The court also emphasized that the applicable DIP order itself provided that the debtors’ stipulations and admissions were “binding upon the Debtors and any successor thereto (including without limitation any Chapter 7 or Chapter 11 trustee appointed or elected for any of the Debtors) in all circumstances.” Allowing the Chapter 7 trustee to nonetheless continue the committee’s action would deny the “legal consequence” to this “very specific language,” and the Chapter 7 trustee’s substitution request therefore had to be denied.
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Beyond providing a somewhat abrupt end to bankruptcy litigation that has gone on for well over a decade (although subject to further appeals), this decision provides important lessons for all participants in a bankruptcy case. First, unsecured creditors will want to be particularly careful before seeking conversion of a case to Chapter 7, in particular to the extent they are using a conversion threat as leverage to obtain more in a litigation brought by an estate fiduciary. The priority employees who fought the settlement in Jevic for years, all the way to the United States Supreme Court, certainly did not expect to see their claims against the lenders so abruptly rendered worthless after years of hard-fought litigation. Second, debtors, lenders and all other parties in interest will want to stay focused on the relatively standard “challenge” and “investigation” provisions included in DIP and cash collateral orders to ensure their rights are properly protected. The provisions at issue in Jevic appear to have worked exactly as intended, binding the debtors and their successors while providing leeway to estate fiduciaries such as the committee to protect other parties in interest. Debtors and other parties in interest looking for different results will need to consider their options early on in a Chapter 11 case in anticipation of different outcomes, including a potential conversion of the case to Chapter 7.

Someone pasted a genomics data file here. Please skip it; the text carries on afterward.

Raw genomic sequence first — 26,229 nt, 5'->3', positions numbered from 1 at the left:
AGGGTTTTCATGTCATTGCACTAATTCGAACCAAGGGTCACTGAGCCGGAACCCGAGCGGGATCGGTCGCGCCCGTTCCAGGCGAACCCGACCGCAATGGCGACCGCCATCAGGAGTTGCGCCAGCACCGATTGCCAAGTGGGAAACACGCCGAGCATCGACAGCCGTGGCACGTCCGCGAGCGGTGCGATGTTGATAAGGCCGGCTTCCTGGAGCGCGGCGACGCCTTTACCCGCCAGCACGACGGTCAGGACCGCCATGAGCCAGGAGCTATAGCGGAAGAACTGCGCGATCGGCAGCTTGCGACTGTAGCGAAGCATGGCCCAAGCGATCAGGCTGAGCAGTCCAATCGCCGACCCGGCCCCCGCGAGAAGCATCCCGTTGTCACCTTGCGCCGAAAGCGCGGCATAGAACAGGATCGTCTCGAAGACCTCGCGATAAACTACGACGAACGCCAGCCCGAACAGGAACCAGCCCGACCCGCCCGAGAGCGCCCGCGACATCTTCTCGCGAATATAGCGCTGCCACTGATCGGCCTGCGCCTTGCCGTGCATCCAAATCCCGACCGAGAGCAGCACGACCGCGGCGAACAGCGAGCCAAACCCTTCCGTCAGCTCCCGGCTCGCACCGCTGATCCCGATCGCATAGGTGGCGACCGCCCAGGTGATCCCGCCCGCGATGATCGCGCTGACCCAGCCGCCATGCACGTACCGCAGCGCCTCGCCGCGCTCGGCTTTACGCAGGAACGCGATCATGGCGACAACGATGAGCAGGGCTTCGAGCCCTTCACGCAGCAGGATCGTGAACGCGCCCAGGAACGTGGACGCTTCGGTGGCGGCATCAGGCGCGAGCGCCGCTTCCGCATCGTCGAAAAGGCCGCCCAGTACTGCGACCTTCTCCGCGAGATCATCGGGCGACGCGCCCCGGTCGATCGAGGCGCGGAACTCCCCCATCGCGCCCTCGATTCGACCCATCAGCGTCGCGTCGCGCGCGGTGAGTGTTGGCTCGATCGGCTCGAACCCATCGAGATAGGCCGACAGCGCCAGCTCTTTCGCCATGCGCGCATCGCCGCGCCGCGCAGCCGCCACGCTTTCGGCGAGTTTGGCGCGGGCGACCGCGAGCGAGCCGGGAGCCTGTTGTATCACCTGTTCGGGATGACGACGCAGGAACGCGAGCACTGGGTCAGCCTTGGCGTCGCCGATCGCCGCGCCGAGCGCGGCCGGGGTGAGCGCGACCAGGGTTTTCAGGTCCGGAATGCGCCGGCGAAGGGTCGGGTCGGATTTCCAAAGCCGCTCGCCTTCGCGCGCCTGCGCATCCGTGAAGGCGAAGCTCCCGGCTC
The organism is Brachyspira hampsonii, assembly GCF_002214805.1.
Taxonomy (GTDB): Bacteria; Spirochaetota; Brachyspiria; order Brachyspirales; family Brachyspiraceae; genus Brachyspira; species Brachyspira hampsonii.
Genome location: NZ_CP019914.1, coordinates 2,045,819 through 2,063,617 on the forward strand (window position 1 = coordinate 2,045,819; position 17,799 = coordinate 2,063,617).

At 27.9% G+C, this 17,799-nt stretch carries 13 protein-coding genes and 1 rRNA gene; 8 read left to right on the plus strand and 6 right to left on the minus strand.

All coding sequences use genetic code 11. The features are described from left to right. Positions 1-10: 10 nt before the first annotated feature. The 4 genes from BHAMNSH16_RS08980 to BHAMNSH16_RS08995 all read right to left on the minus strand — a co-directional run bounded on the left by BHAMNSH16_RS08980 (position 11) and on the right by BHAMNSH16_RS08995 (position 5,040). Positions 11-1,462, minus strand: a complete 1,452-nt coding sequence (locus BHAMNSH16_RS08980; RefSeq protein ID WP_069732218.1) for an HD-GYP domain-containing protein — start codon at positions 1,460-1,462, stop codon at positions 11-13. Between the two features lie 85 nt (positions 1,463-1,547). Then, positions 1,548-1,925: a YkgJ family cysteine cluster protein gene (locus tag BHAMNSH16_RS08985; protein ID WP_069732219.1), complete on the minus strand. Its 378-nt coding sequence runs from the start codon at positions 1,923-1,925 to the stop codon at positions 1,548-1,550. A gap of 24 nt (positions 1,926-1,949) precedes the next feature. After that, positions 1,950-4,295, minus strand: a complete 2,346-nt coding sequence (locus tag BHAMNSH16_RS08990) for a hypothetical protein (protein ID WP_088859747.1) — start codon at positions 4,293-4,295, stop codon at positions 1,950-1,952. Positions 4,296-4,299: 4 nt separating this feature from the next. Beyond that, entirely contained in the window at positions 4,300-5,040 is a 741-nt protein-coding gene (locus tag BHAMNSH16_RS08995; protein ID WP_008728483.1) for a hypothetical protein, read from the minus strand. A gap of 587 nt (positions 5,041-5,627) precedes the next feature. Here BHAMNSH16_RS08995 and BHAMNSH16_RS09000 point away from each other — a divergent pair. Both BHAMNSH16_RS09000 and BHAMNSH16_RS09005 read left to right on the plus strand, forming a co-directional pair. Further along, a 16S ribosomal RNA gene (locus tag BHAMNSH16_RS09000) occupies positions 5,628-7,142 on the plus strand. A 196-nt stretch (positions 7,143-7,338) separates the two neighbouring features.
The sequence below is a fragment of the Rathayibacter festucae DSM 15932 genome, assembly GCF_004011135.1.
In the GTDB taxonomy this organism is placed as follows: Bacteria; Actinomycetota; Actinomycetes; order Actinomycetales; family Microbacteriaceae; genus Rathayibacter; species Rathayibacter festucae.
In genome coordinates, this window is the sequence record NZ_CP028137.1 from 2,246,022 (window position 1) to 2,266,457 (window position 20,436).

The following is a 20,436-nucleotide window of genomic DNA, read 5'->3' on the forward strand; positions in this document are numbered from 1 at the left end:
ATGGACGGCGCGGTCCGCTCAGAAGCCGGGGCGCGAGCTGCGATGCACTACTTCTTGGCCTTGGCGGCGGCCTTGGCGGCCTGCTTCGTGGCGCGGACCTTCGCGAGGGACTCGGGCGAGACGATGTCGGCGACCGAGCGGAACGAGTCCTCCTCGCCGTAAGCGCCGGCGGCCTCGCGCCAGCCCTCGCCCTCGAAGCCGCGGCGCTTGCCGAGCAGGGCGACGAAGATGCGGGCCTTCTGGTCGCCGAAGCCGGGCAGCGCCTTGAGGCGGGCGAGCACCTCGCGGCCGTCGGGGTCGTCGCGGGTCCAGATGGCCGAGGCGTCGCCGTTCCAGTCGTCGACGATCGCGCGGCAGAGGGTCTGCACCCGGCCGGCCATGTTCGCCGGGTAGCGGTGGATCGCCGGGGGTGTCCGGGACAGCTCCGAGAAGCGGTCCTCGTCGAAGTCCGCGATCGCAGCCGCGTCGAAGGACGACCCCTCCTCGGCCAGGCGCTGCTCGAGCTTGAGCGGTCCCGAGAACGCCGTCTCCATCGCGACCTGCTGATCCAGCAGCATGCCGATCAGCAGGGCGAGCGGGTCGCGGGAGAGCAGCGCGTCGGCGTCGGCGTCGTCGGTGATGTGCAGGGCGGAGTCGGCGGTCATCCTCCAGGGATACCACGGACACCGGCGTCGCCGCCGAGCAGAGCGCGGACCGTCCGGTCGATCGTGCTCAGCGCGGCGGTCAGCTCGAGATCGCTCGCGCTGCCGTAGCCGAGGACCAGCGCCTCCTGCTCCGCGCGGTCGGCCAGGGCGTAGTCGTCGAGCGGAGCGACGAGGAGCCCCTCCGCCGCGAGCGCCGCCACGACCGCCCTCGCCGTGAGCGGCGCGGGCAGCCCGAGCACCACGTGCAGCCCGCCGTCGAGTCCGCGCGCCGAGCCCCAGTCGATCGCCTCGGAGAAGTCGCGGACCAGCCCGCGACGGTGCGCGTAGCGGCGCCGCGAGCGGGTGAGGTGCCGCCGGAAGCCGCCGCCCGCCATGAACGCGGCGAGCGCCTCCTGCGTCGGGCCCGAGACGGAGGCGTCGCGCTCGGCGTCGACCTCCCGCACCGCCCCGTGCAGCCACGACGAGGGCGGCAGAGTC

2 Fed.R.Civ.P. 25(c) (“If an interest is transferred, the action may be continued by or against the original party unless the court, on motion, orders the transferee to be substituted in the action or joined with the original party.”).